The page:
If you’re in the mood for some authentic Italian cuisine while in the heart of downtown San Diego, you should definitely check out Cremolose. The restaurant has 40 locations all throughout Europe, with the Gaslamp location being the first in the United States. Serving a variety of tasty foods for breakfast, lunch, and dinner, Cremolose is the perfect way to enjoy a little bit of Italy without ever having to leave San Diego.
Cremolose was opened in January 2012 by Vincenzo Loverso (Executive Chef and owner), a Palermo, Italy native who has opened many restaurants throughout his career. His first restaurant, Grotto Italiano, was opened in New Jersey in 1988. Since, he has opened Osteria Panevino, Greystone The Steakhouse, and Osetra The Fish House in downtown San Diego, as well as Origano in Hillcrest.
The 5,000 square-foot space is decorated in reds and beiges, featuring an indoor seating capacity of 260, display cabinets imported from Italy, and campari pendants used for lighting over the bar to reflect a look of a European autogrill. The outdoor patio is pet-friendly, making it a perfect stop while walking your pooch. With so much to offer, simply calling it a restaurant seems somehow slighting but it will have to do.
Many will probably notice the giant sign out front of the restaurant that says “San Diego Hardware Company” and that’s because that is the original sign from when the building was indeed the San Diego Hardware Company. The sign was kept in favor of paying respect to San Diego’s historic landmark, even keeping the original embossed ceiling design.
The modern European eatery has a diverse Italian menu that features paninis, salads, pizzas, and other various hot and cold dishes. If stopping in for Breakfast (which doesn’t end until 3 p.m.), we think the Eggs Florentine (English muffin topped with spinach, tomatoes, poached eggs and hollandaise sauce; $10.95) sounds delicious, and maybe pair it with a breakfast cocktail, perhaps the Sorrento Fizz (Bombay Gin, champagne, Lemoncello and fresh mint; $10). For lunch, it’s hard to go wrong with a good Panini and vegetarians may be interested in the Vegetariano (grilled zucchini, grilled eggplant, roasted mushrooms, tomato and herb aioli; $9.50). The dinner menu is extensive, offering many different pastas, pizzas, and seafood meals. If you want to try some authentic Italian pasta, we think the Gnocchi (homemade potato dumplings in pink vodka sauce and shitake mushrooms; $17.95) sounds delicious, as well as the Paccheri (thin tube shaped pasta, with creamy pistachio pesto, sliced speck, topped with parmigiano shaves; $18.95).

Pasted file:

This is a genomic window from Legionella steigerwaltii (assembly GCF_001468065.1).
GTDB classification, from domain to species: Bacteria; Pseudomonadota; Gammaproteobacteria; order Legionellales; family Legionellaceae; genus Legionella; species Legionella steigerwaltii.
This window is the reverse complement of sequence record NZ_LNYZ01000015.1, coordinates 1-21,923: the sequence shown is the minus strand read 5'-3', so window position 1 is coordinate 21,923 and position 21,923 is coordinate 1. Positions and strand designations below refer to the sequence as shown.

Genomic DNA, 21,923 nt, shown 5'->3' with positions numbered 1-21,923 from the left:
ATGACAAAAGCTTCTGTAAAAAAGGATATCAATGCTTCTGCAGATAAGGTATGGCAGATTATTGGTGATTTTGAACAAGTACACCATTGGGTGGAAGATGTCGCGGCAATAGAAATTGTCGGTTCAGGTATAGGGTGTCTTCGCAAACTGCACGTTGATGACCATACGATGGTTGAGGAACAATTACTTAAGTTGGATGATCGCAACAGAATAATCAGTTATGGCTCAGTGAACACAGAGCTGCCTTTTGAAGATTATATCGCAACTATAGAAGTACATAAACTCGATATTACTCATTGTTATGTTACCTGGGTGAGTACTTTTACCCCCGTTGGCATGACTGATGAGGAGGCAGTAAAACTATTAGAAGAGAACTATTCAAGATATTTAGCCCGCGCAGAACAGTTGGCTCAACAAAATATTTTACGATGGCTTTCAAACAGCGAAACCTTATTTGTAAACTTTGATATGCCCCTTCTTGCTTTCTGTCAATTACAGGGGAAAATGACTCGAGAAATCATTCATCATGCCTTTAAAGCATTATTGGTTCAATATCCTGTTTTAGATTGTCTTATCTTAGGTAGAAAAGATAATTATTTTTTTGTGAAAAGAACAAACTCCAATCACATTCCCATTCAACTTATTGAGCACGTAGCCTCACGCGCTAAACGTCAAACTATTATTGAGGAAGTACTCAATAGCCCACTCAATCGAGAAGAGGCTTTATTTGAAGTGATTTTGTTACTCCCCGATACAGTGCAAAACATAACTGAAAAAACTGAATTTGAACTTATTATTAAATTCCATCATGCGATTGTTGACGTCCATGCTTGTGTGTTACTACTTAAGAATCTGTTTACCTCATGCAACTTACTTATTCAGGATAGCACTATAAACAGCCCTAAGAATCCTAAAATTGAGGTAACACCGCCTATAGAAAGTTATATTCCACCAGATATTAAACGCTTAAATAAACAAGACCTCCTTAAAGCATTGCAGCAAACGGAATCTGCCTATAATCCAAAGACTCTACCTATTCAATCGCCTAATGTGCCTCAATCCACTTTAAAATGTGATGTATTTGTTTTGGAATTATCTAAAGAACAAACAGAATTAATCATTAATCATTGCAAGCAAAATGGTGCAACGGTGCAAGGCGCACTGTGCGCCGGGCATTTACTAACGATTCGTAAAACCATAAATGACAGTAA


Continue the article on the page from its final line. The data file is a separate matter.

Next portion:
The desert menu features 24 flavors of gelato and 24 flavors of Italian-imported cremolose. For those who have never heard of the namesake desert, cremolose is a soft, cold cream that has a unique texture unlike that of gelato, ice cream, and sorbet. The many different flavors feature tastes of the Mediterranean, such as tangerine, wild berries, pistachio, almond, coconut, prickly pear, and strawberry. With difficulty comparing it to other deserts, cremolose is definitely one you’ll have to try for yourself. “It has always been my dream to open a place like this. Eating cremolose is like eating fruit scooped right into a cup,” says owner Vincenzo Loverso. The restaurant also has a full dessert bar, with everything made in-house. It features a menu of 40 different types of cakes, all made in either individual serving sizes or larger, group sizes.
Aside from the food, the restaurant offers diners a full bar that includes a wide array of 55 whiskeys, 19 domestic and micro-brewed beers, wines, and various specialty drinks that use cremolose as the base. The drink menu was created by mixologist Jerry Piaskowski, who spent seven years in Italy and has 22 years of bartending experience. Of his specialty drinks is the Lemonade di Jack (Jack Daniels and lemon cremolose), the Tuscan Berry (El Jimador rosemary infused blanco tequila, fresh lemon and lime, and black mulberry cremolose), and the Sparkling Pear (Hanger One Spiced Pear, Berentzen pear liqueur, ginger liqueur, muddled cucumber and basil, and served with a Prosseco float).
The Happy Hour Specials certainly set this restaurant a part from the rest. From three to seven, daily, you can find $3 select beers, $5 premium beers, wells, and house wines, and $7 specialty cocktails. In terms of food, you have a variety of choices for $4 (like the Arancini), $6 (like the 3 Street Tacos in chicken or fish) and $8 (like the 3 mini crab cakes topped with fresh mango salsa and Tabasco aioli).
Another thing about Cremolose that is rare amongst restaurants is that it stays open until 2 a.m. (and sometimes even later) on Friday and Saturday nights, with a closing time of midnight on most other days. Staying open later than surrounding businesses allows Cremolose to snatch up the late-night crowds desperate for something good to eat after a night of having fun.
With so much that Cremolose offers, from delicious Italian cuisine and amazing one-of-a-kind desserts to rare hours and a fantastic Happy Hour menu, this restaurant is definitely one you’re going to want to check out in the future.
To see more of Cremolose, watch July’s E&L TV show!